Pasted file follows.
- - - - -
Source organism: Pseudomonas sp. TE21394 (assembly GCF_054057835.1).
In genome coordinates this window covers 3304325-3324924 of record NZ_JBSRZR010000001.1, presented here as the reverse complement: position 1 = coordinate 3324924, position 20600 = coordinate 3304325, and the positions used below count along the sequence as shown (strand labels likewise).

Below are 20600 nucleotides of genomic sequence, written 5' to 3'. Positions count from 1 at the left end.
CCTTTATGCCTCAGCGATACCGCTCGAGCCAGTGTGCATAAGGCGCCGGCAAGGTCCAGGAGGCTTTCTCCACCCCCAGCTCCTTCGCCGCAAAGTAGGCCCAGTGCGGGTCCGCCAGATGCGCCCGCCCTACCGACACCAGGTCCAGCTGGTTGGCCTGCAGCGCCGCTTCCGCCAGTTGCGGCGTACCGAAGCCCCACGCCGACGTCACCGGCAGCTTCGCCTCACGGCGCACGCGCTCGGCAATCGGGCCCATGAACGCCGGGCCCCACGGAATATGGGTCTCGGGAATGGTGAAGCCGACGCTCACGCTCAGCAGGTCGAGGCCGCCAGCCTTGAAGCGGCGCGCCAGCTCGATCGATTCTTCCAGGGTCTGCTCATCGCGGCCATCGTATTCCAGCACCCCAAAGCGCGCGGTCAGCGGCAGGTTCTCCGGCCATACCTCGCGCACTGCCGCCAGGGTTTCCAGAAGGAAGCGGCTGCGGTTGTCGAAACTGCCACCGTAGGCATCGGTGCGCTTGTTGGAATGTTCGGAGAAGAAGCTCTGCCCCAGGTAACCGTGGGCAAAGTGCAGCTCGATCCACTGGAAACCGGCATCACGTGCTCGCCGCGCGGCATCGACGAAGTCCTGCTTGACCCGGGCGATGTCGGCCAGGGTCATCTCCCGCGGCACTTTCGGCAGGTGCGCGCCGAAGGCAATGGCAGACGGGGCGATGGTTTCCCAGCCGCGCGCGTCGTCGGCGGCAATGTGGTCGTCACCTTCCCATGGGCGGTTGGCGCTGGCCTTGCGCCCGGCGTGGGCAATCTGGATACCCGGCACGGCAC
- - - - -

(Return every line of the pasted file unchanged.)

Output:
Source organism: Pseudomonas sp. TE21394 (assembly GCF_054057835.1).
In genome coordinates this window covers 3304325-3324924 of record NZ_JBSRZR010000001.1, presented here as the reverse complement: position 1 = coordinate 3324924, position 20600 = coordinate 3304325, and the positions used below count along the sequence as shown (strand labels likewise).

Below are 20600 nucleotides of genomic sequence, written 5' to 3'. Positions count from 1 at the left end.
CCTTTATGCCTCAGCGATACCGCTCGAGCCAGTGTGCATAAGGCGCCGGCAAGGTCCAGGAGGCTTTCTCCACCCCCAGCTCCTTCGCCGCAAAGTAGGCCCAGTGCGGGTCCGCCAGATGCGCCCGCCCTACCGACACCAGGTCCAGCTGGTTGGCCTGCAGCGCCGCTTCCGCCAGTTGCGGCGTACCGAAGCCCCACGCCGACGTCACCGGCAGCTTCGCCTCACGGCGCACGCGCTCGGCAATCGGGCCCATGAACGCCGGGCCCCACGGAATATGGGTCTCGGGAATGGTGAAGCCGACGCTCACGCTCAGCAGGTCGAGGCCGCCAGCCTTGAAGCGGCGCGCCAGCTCGATCGATTCTTCCAGGGTCTGCTCATCGCGGCCATCGTATTCCAGCACCCCAAAGCGCGCGGTCAGCGGCAGGTTCTCCGGCCATACCTCGCGCACTGCCGCCAGGGTTTCCAGAAGGAAGCGGCTGCGGTTGTCGAAACTGCCACCGTAGGCATCGGTGCGCTTGTTGGAATGTTCGGAGAAGAAGCTCTGCCCCAGGTAACCGTGGGCAAAGTGCAGCTCGATCCACTGGAAACCGGCATCACGTGCTCGCCGCGCGGCATCGACGAAGTCCTGCTTGACCCGGGCGATGTCGGCCAGGGTCATCTCCCGCGGCACTTTCGGCAGGTGCGCGCCGAAGGCAATGGCAGACGGGGCGATGGTTTCCCAGCCGCGCGCGTCGTCGGCGGCAATGTGGTCGTCACCTTCCCATGGGCGGTTGGCGCTGGCCTTGCGCCCGGCGTGGGCAATCTGGATACCCGGCACGGCAC